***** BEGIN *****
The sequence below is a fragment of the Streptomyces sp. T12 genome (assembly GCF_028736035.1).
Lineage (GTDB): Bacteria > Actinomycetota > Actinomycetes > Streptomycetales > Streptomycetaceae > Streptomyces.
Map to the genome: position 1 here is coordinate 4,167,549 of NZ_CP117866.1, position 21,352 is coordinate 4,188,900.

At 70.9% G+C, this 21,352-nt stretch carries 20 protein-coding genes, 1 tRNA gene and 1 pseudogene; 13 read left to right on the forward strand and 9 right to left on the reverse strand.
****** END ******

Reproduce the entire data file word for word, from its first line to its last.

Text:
The sequence below is a fragment of the Streptomyces sp. T12 genome (assembly GCF_028736035.1).
Lineage (GTDB): Bacteria > Actinomycetota > Actinomycetes > Streptomycetales > Streptomycetaceae > Streptomyces.
Map to the genome: position 1 here is coordinate 4,167,549 of NZ_CP117866.1, position 21,352 is coordinate 4,188,900.

At 70.9% G+C, this 21,352-nt stretch carries 20 protein-coding genes, 1 tRNA gene and 1 pseudogene; 13 read left to right on the forward strand and 9 right to left on the reverse strand.